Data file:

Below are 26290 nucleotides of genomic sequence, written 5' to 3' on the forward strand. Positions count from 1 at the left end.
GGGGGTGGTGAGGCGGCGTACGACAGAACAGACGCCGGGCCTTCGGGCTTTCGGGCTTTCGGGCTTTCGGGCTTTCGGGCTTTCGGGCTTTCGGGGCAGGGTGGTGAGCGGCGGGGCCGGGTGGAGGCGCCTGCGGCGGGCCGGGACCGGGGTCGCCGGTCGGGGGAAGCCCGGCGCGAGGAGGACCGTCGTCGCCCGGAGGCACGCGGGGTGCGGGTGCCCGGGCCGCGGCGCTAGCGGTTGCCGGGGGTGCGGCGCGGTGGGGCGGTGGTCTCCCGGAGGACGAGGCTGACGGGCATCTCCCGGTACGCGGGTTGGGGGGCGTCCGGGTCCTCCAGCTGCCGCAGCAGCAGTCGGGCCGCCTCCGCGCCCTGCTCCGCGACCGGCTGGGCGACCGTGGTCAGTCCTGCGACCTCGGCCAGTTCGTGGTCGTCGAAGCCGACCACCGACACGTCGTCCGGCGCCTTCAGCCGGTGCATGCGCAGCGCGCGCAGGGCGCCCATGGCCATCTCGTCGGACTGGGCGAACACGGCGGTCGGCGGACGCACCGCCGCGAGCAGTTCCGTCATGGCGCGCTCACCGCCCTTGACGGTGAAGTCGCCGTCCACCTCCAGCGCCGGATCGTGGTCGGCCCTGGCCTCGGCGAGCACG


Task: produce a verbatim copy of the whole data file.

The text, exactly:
Below are 26290 nucleotides of genomic sequence, written 5' to 3' on the forward strand. Positions count from 1 at the left end.
GGGGGTGGTGAGGCGGCGTACGACAGAACAGACGCCGGGCCTTCGGGCTTTCGGGCTTTCGGGCTTTCGGGCTTTCGGGCTTTCGGGCTTTCGGGGCAGGGTGGTGAGCGGCGGGGCCGGGTGGAGGCGCCTGCGGCGGGCCGGGACCGGGGTCGCCGGTCGGGGGAAGCCCGGCGCGAGGAGGACCGTCGTCGCCCGGAGGCACGCGGGGTGCGGGTGCCCGGGCCGCGGCGCTAGCGGTTGCCGGGGGTGCGGCGCGGTGGGGCGGTGGTCTCCCGGAGGACGAGGCTGACGGGCATCTCCCGGTACGCGGGTTGGGGGGCGTCCGGGTCCTCCAGCTGCCGCAGCAGCAGTCGGGCCGCCTCCGCGCCCTGCTCCGCGACCGGCTGGGCGACCGTGGTCAGTCCTGCGACCTCGGCCAGTTCGTGGTCGTCGAAGCCGACCACCGACACGTCGTCCGGCGCCTTCAGCCGGTGCATGCGCAGCGCGCGCAGGGCGCCCATGGCCATCTCGTCGGACTGGGCGAACACGGCGGTCGGCGGACGCACCGCCGCGAGCAGTTCCGTCATGGCGCGCTCACCGCCCTTGACGGTGAAGTCGCCGTCCACCTCCAGCGCCGGATCGTGGTCGGCCCTGGCCTCGGCGAGCACG